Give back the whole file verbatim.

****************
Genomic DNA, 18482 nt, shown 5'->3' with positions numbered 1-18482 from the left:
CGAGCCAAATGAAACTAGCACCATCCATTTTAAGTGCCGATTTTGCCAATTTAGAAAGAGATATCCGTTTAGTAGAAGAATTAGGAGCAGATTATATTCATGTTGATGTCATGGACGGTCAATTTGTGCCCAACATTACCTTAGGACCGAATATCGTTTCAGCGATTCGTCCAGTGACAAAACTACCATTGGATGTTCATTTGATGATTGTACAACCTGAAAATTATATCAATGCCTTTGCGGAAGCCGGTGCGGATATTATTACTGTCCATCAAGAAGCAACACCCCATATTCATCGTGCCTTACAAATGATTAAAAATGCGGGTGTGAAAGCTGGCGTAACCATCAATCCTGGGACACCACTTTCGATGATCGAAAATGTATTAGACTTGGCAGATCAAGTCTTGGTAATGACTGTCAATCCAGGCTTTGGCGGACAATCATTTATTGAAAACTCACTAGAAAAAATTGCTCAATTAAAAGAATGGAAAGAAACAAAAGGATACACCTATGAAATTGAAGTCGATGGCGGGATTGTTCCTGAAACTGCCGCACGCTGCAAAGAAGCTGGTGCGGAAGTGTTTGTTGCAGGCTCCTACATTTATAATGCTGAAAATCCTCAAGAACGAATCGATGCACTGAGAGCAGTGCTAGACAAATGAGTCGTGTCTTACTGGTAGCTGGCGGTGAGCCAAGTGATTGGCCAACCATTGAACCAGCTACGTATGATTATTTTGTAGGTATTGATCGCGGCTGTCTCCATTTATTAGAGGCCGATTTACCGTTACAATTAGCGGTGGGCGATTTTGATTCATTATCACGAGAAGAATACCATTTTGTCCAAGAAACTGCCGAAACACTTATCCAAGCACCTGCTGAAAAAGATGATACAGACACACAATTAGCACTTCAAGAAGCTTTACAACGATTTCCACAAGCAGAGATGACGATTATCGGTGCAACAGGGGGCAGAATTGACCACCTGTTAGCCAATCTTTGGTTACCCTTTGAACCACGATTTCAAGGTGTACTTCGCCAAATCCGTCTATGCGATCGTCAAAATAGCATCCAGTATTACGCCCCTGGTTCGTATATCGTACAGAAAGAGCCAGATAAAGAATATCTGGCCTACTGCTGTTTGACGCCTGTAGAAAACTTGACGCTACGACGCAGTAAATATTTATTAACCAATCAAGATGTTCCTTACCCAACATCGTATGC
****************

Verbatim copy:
Genomic DNA, 18482 nt, shown 5'->3' with positions numbered 1-18482 from the left:
CGAGCCAAATGAAACTAGCACCATCCATTTTAAGTGCCGATTTTGCCAATTTAGAAAGAGATATCCGTTTAGTAGAAGAATTAGGAGCAGATTATATTCATGTTGATGTCATGGACGGTCAATTTGTGCCCAACATTACCTTAGGACCGAATATCGTTTCAGCGATTCGTCCAGTGACAAAACTACCATTGGATGTTCATTTGATGATTGTACAACCTGAAAATTATATCAATGCCTTTGCGGAAGCCGGTGCGGATATTATTACTGTCCATCAAGAAGCAACACCCCATATTCATCGTGCCTTACAAATGATTAAAAATGCGGGTGTGAAAGCTGGCGTAACCATCAATCCTGGGACACCACTTTCGATGATCGAAAATGTATTAGACTTGGCAGATCAAGTCTTGGTAATGACTGTCAATCCAGGCTTTGGCGGACAATCATTTATTGAAAACTCACTAGAAAAAATTGCTCAATTAAAAGAATGGAAAGAAACAAAAGGATACACCTATGAAATTGAAGTCGATGGCGGGATTGTTCCTGAAACTGCCGCACGCTGCAAAGAAGCTGGTGCGGAAGTGTTTGTTGCAGGCTCCTACATTTATAATGCTGAAAATCCTCAAGAACGAATCGATGCACTGAGAGCAGTGCTAGACAAATGAGTCGTGTCTTACTGGTAGCTGGCGGTGAGCCAAGTGATTGGCCAACCATTGAACCAGCTACGTATGATTATTTTGTAGGTATTGATCGCGGCTGTCTCCATTTATTAGAGGCCGATTTACCGTTACAATTAGCGGTGGGCGATTTTGATTCATTATCACGAGAAGAATACCATTTTGTCCAAGAAACTGCCGAAACACTTATCCAAGCACCTGCTGAAAAAGATGATACAGACACACAATTAGCACTTCAAGAAGCTTTACAACGATTTCCACAAGCAGAGATGACGATTATCGGTGCAACAGGGGGCAGAATTGACCACCTGTTAGCCAATCTTTGGTTACCCTTTGAACCACGATTTCAAGGTGTACTTCGCCAAATCCGTCTATGCGATCGTCAAAATAGCATCCAGTATTACGCCCCTGGTTCGTATATCGTACAGAAAGAGCCAGATAAAGAATATCTGGCCTACTGCTGTTTGACGCCTGTAGAAAACTTGACGCTACGACGCAGTAAATATTTATTAACCAATCAAGATGTTCCTTACCCAACATCGTATGC